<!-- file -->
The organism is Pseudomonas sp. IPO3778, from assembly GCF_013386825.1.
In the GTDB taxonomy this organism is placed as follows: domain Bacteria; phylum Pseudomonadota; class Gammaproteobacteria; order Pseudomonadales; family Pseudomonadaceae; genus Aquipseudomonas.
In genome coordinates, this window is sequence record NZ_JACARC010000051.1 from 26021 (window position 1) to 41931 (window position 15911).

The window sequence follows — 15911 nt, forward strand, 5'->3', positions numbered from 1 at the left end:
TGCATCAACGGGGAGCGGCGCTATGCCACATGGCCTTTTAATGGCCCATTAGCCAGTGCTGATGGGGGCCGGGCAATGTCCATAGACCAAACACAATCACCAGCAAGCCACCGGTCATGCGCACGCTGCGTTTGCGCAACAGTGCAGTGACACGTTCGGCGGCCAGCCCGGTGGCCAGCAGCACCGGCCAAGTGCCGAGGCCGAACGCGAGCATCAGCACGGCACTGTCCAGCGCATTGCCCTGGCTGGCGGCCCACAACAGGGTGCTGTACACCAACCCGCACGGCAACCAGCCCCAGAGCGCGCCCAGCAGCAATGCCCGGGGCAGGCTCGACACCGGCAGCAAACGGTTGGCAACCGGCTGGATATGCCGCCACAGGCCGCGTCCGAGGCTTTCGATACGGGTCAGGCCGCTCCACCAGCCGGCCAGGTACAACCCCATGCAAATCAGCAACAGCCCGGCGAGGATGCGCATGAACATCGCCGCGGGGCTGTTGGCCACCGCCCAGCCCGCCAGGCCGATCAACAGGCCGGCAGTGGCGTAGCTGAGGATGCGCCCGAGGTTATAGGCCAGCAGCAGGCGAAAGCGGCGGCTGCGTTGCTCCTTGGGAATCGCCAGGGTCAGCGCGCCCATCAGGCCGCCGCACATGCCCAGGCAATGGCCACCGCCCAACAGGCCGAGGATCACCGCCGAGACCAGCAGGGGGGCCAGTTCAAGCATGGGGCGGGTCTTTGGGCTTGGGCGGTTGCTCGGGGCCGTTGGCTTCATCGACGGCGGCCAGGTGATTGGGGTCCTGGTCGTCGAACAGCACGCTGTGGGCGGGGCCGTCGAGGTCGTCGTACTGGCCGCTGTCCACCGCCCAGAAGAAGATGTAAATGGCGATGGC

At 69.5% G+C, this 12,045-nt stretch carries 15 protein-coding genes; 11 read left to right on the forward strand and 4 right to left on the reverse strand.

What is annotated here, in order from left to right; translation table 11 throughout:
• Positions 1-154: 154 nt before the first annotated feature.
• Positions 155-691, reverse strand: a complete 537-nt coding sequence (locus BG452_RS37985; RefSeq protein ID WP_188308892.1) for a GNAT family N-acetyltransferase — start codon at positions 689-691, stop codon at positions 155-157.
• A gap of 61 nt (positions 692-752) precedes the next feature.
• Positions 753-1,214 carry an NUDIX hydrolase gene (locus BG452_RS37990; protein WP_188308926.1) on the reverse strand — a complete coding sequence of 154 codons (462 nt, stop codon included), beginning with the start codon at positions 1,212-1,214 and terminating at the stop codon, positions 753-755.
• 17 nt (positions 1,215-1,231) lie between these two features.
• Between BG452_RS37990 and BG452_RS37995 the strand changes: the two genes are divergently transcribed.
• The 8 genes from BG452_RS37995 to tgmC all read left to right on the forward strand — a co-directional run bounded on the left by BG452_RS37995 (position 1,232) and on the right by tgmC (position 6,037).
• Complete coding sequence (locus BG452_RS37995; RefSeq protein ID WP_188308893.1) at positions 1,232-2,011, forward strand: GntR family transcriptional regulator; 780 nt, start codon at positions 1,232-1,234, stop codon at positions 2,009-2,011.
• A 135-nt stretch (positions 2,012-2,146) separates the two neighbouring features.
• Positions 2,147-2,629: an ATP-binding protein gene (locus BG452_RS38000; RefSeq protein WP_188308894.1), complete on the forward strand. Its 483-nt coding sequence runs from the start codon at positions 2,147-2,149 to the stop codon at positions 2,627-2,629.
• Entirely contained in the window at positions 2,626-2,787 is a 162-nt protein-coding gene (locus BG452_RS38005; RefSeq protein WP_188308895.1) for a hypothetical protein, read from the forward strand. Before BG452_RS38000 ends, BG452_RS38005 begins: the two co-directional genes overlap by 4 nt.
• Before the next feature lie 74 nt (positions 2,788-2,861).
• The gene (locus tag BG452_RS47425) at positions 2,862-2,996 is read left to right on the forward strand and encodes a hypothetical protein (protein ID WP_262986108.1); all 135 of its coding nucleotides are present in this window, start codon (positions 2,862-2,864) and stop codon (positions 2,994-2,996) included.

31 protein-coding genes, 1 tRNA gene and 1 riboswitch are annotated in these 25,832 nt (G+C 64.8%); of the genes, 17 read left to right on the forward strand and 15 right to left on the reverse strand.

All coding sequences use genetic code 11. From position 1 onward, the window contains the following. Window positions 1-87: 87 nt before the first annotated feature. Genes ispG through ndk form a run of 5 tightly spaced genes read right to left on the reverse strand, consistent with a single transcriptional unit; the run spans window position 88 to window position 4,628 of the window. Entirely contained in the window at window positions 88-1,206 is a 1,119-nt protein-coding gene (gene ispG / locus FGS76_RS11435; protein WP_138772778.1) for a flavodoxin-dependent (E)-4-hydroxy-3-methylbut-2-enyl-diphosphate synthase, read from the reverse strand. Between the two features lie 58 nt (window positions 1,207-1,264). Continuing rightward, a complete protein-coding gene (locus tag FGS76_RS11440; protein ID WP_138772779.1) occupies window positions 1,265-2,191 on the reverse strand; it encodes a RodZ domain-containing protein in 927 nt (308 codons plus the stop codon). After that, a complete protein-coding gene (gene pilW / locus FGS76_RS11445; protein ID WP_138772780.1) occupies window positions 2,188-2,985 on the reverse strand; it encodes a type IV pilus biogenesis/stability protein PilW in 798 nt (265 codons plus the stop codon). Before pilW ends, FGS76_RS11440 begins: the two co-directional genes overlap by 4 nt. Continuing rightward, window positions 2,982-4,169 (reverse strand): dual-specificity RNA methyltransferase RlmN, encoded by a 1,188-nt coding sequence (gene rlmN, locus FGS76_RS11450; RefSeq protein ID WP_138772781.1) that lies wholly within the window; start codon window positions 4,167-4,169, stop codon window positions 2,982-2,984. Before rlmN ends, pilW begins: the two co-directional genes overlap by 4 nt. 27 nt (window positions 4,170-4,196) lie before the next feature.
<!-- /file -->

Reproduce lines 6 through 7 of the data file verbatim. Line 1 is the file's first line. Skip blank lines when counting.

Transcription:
At 69.5% G+C, this 12,045-nt stretch carries 15 protein-coding genes; 11 read left to right on the forward strand and 4 right to left on the reverse strand.

What is annotated here, in order from left to right; translation table 11 throughout: